Yesterday, I polled y’all on robustness checks–different ways of doing a statistical analysis that lead to the same broad conclusion, thereby indicating that the conclusion is robust. I asked whether, as an author, your papers usually include robustness checks, and if so, where (in the main text, in an appendix, etc.). And I asked, as a reviewer or reader, if you usually want authors to include robustness checks, and if so, where.
Here are the poll results so far! They’re pretty interesting, and surprising to Brian (I wasn’t that surprised). So you should totally read on.
As of this writing, we have 88 responses to the question about what you usually do as an author, and 78 responses to the question about what you usually prefer as a reader or reviewer. Presumably, a few respondents overlooked the second question. Thanks everyone who responded! As usual, this isn’t a random sample of ecologists, or even of our readers. But it’s a bigger and likely more diverse sample than, say, your lab group or journal club. So it seems worth talking about.
Here’s a graph of the percentage of respondents choosing each of the options. Blue bars are respondents indicating what they usually do as authors, orange bars are respondents indicating what they usually prefer as reviewers or readers:
Here are the take-home points:
- Ecologists like robustness checks. This is the result that surprised Brian. Only a small percentage of respondents to either question said they usually do or prefer no robustness checks. But I wonder how many authors only do them because reviewers ask for them, or because they think reviewers will ask for them, because…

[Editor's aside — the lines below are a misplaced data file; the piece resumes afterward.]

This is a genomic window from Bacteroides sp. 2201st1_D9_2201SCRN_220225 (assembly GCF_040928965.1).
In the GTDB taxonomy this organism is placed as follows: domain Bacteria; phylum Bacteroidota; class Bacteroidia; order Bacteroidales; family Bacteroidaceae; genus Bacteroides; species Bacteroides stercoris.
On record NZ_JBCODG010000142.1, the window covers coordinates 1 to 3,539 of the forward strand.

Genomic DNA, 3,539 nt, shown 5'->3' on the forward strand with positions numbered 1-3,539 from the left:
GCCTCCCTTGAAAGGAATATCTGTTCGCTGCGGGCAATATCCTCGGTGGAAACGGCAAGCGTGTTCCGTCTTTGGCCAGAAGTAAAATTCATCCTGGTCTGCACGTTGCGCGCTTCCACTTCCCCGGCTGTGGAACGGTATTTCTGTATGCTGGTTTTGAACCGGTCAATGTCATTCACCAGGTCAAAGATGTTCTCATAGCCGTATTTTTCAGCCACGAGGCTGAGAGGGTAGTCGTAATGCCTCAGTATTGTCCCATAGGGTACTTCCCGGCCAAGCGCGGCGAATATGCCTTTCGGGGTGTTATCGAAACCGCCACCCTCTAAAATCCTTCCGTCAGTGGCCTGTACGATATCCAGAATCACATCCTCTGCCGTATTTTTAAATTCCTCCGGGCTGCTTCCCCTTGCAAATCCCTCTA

- Ecologists like robustness checks more when it’s other people doing them. Doing and reporting robustness checks is work. Ecologists are human; we like work best when it happens to other people. 🙂 Over 60% of respondents usually prefer robustness checks to be reported in an appendix when they’re acting as readers or reviewers, vs. only 49% when they’re acting as authors. In other words, there are some ecologists who want others to report their robustness checks in an appendix, but who don’t usually do so themselves. What do those authors do instead? Well, they mostly either do the robustness checks but tell the reader that the results are “not shown”, or else they don’t do the robustness checks at all. Those are the two options that were chosen by more authors than readers/reviewers. Conversely, putting robustness checks in the main text–the option that involves the most work–was the preferred option of more readers/reviewers than authors.
These results remind me of how everyone simultaneously complains that peer review takes so long, and also complains about being asked to do peer reviews quickly. Everybody wants to go to heaven, but nobody wants to die, as the saying goes.
But we shouldn’t be too cynical about this. One way to ensure that everybody does something that few people want to do is to create and enforce a norm that everyone will do the thing. We all hold each other to higher standards than we would hold ourselves to if we were all left to our own devices. That’s mostly a good thing.